When looked upon in this light, it becomes clear that the delivery of a History curriculum, or storytelling more generally, is an incredibly power-laden process. Those whom are constructing the narrative hold the power to include and exclude certain happenings and voices, and therefore, maintain the ability to reinforce certain notions. For instance, the limited focus on or complete omission of Aboriginal political resistance organisations in the 20th century from the ‘Australian History’ curriculum (like the AAPA) fortifies the fallacy of First Nations peoples as docile victims of White Australia Policy oppression. 

That is to say, in failing to adequately discuss the push for political voice, rights, self-governance and self-determination on behalf of Traditional Owner actors amidst the 20th century, the ‘Australian History’ school curriculum conceivably complies with the doctrines of Colonial Paternalism – a framework that portrays First Nations peoples as utterly down-trodden, helpless and in need of saving by white superiors. In simply propounding this one-dimensional history, Traditional Owners’ efforts to fight against their oppression and injustice are concealed by the story that the ‘Australian History’ curriculum tells, and the image of Aboriginal Australians as powerless agents is reinforced. 

So, I return to the question of why would something as significant as the first Aboriginal-run political organisations be omitted or skimmed over in the ‘Australian History’ school curriculum? Perhaps, consciously or subconsciously, in keeping with the framings of Colonial Paternalism, the ‘Australian History’ curriculum inculcates the justification of continued domination and control of Aboriginal stories, peoples and communities, in the minds of future Australian society.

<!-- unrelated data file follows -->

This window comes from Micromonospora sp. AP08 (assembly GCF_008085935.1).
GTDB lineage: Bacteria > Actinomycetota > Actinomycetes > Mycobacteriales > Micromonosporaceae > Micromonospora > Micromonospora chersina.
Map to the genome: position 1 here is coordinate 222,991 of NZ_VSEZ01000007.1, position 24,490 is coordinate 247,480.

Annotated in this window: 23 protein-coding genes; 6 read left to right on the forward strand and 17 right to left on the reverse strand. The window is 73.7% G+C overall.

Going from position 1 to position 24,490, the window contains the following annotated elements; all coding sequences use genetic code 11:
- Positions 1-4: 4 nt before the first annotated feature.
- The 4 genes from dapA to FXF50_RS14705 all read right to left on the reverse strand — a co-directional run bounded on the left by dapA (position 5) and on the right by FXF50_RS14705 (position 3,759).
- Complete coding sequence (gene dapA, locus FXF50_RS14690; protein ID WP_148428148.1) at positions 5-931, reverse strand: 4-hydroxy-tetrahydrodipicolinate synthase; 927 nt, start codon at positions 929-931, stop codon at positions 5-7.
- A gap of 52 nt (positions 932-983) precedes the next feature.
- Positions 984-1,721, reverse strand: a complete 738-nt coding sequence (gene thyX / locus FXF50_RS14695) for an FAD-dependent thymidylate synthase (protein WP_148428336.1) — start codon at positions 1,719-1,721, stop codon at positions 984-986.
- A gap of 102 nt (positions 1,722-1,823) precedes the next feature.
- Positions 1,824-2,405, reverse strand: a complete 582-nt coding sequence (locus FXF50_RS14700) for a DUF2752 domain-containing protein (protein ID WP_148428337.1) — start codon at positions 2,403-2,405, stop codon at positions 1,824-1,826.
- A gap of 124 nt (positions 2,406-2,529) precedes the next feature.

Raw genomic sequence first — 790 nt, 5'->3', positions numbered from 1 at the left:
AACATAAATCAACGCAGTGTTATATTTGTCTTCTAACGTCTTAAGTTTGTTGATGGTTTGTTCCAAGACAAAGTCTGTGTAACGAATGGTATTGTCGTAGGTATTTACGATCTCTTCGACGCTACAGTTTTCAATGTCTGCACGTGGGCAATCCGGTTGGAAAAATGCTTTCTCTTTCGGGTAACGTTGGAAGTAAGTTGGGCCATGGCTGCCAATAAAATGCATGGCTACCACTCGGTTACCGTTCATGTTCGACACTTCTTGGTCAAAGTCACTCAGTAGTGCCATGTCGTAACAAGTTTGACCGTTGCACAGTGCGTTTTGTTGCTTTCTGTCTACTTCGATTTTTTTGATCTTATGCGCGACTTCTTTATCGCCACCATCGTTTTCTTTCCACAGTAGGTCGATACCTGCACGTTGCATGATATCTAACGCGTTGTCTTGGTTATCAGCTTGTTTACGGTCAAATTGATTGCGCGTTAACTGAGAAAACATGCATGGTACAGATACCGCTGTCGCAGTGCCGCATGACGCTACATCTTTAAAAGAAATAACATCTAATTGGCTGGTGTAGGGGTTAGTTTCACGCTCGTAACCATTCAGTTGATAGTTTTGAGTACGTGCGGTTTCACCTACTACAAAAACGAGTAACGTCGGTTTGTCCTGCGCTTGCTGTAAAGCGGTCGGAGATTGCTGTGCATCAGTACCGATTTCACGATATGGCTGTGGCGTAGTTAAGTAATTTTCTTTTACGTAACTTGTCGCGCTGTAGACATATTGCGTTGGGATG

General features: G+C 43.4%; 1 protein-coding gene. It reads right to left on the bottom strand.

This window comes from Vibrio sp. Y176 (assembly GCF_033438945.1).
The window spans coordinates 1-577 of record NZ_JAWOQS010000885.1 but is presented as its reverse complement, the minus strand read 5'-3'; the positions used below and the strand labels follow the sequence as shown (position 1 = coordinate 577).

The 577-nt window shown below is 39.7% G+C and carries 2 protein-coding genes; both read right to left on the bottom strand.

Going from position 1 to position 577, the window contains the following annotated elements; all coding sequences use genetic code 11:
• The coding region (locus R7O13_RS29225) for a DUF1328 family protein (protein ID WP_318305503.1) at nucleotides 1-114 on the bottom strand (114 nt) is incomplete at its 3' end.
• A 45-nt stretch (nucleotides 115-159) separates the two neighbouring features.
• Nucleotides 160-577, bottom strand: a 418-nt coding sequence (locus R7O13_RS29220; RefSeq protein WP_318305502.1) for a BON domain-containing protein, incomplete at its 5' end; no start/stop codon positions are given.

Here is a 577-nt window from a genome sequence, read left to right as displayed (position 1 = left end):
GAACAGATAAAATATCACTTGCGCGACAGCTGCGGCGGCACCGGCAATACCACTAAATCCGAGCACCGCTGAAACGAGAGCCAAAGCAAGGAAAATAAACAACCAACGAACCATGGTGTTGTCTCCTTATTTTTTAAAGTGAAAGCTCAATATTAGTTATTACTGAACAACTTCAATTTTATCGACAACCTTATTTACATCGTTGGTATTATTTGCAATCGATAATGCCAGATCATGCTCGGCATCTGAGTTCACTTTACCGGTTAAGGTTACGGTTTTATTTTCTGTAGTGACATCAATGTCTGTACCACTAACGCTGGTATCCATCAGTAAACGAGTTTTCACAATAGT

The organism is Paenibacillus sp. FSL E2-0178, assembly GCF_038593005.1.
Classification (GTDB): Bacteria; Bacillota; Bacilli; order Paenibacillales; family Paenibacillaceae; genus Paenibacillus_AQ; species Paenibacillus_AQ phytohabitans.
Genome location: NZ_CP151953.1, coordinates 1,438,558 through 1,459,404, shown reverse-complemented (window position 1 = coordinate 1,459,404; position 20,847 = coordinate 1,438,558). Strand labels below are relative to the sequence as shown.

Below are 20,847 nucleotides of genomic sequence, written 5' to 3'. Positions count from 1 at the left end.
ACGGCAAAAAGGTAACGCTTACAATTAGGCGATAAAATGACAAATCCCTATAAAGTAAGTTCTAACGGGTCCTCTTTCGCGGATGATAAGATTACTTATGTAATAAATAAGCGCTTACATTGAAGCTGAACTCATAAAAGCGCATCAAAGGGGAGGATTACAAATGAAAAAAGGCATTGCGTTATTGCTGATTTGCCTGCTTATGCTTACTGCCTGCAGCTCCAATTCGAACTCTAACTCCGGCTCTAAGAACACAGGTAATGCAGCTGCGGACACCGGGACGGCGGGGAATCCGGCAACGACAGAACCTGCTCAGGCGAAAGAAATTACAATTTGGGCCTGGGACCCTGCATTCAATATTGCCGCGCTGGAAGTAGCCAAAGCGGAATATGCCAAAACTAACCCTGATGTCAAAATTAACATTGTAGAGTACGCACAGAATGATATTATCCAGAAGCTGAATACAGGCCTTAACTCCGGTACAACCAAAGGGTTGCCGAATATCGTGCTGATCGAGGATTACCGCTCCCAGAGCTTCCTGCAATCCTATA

it is not too late to work towards a more equitable future that accurately and genuinely acknowledges the past – starting with the ‘Australian History’ education curriculum

It is important to additionally consider that the failure to discuss Traditional Owners’ push for political voice, rights, self-governance and self-determination is solely one dimension of detail not adequately included within the ‘Australian History’ schooling curriculum. We must consider how different the story of ‘Australian History’ may seem if our school level education included other details that have inevitably been omitted. 

Evidently, in order to debunk the broader Australian discourses of Colonial Paternalism and adequately address inequalities experienced by First Nations people in Australia, it is clear that the ‘Australian History’ school curriculum needs to be reshaped and restructured to centralise Traditional Owners’ voices, stories and worldviews. 

While it is too late to turn back the clock to undo the horrific past of ‘Australian History’, it is not too late to work towards a more equitable future that accurately and genuinely acknowledges the past – starting with the ‘Australian History’ education curriculum.

Paris is in her final semester of her Bachelor of Arts at Melbourne University. Through her studies and reporting for the St Kilda Local Newspaper, Paris writes to provoke readers to question their own biases and to destabilise dominant societal discourses surrounding culture and the environment, in the hope of working towards a more equitable planet